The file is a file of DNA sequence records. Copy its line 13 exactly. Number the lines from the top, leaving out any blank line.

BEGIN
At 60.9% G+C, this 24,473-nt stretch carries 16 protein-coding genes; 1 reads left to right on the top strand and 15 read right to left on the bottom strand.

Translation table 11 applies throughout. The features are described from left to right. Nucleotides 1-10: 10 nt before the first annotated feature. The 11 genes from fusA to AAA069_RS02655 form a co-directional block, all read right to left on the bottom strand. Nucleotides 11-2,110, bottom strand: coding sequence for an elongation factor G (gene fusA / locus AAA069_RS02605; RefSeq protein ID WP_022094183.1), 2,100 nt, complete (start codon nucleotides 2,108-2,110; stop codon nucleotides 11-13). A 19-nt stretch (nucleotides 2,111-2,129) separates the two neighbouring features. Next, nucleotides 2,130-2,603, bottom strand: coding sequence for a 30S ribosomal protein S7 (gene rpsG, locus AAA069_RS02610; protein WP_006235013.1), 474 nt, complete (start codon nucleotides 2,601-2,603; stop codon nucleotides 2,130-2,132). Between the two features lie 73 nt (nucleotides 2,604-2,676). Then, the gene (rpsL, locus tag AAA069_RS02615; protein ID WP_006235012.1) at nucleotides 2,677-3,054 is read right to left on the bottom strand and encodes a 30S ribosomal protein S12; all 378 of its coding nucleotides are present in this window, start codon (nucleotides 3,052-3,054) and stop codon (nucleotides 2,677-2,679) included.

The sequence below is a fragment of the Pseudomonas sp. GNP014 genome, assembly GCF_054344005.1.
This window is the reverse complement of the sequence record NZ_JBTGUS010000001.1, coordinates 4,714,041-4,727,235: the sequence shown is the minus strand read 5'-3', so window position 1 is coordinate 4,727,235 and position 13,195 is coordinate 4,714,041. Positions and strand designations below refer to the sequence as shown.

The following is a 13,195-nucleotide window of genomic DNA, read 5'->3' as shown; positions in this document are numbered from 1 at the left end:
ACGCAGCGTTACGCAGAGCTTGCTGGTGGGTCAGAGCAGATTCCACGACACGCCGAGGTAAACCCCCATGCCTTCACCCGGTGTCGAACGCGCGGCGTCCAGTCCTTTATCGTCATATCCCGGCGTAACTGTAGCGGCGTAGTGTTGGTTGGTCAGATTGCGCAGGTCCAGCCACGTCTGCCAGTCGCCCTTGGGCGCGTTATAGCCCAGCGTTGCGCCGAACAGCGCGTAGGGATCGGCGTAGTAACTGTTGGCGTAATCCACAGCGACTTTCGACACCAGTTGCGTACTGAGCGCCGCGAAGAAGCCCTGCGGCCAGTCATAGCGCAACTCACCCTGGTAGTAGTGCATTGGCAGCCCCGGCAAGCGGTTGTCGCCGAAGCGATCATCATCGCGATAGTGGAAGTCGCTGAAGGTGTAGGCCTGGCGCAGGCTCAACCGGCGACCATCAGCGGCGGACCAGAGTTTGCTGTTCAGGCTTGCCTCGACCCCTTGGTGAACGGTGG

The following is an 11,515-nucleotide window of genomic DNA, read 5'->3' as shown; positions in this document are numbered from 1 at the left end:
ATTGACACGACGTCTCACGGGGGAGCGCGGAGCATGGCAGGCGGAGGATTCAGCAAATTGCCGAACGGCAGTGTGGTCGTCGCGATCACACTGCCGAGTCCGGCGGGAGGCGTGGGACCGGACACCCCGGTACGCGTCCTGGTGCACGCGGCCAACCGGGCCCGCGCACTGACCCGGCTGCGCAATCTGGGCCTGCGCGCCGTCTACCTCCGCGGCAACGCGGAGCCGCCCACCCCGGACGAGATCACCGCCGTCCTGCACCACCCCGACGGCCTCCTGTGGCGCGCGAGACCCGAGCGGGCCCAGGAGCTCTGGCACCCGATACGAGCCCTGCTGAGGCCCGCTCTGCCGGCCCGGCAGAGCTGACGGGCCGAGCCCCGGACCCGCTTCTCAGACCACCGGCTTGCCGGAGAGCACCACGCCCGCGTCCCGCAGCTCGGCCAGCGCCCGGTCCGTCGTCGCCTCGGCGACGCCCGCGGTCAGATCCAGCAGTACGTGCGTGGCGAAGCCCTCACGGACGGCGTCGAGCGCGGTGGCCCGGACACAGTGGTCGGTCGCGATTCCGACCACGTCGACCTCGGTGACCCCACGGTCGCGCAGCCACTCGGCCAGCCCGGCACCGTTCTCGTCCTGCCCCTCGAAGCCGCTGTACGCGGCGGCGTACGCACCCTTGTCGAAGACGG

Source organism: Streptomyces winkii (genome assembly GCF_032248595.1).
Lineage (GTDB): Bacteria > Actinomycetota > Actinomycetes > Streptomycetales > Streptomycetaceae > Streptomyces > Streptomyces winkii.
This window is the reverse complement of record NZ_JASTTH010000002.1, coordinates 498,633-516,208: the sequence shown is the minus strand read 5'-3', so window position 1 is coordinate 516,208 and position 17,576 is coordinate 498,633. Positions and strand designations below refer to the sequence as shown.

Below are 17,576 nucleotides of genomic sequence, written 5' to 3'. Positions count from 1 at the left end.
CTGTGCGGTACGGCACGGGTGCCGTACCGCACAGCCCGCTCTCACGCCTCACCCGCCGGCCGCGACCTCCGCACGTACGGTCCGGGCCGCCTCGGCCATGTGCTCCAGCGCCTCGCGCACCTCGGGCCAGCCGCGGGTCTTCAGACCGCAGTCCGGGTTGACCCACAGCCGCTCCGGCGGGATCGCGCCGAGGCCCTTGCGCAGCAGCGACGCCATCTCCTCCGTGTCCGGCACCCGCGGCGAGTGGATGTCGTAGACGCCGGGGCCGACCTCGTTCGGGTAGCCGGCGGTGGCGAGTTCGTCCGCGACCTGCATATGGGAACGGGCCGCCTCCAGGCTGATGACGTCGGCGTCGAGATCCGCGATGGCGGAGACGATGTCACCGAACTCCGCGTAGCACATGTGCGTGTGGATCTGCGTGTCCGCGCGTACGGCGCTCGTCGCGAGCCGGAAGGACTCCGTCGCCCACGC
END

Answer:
CTGTGCGGTACGGCACGGGTGCCGTACCGCACAGCCCGCTCTCACGCCTCACCCGCCGGCCGCGACCTCCGCACGTACGGTCCGGGCCGCCTCGGCCATGTGCTCCAGCGCCTCGCGCACCTCGGGCCAGCCGCGGGTCTTCAGACCGCAGTCCGGGTTGACCCACAGCCGCTCCGGCGGGATCGCGCCGAGGCCCTTGCGCAGCAGCGACGCCATCTCCTCCGTGTCCGGCACCCGCGGCGAGTGGATGTCGTAGACGCCGGGGCCGACCTCGTTCGGGTAGCCGGCGGTGGCGAGTTCGTCCGCGACCTGCATATGGGAACGGGCCGCCTCCAGGCTGATGACGTCGGCGTCGAGATCCGCGATGGCGGAGACGATGTCACCGAACTCCGCGTAGCACATGTGCGTGTGGATCTGCGTGTCCGCGCGTACGGCGCTCGTCGCGAGCCGGAAGGACTCCGTCGCCCACGC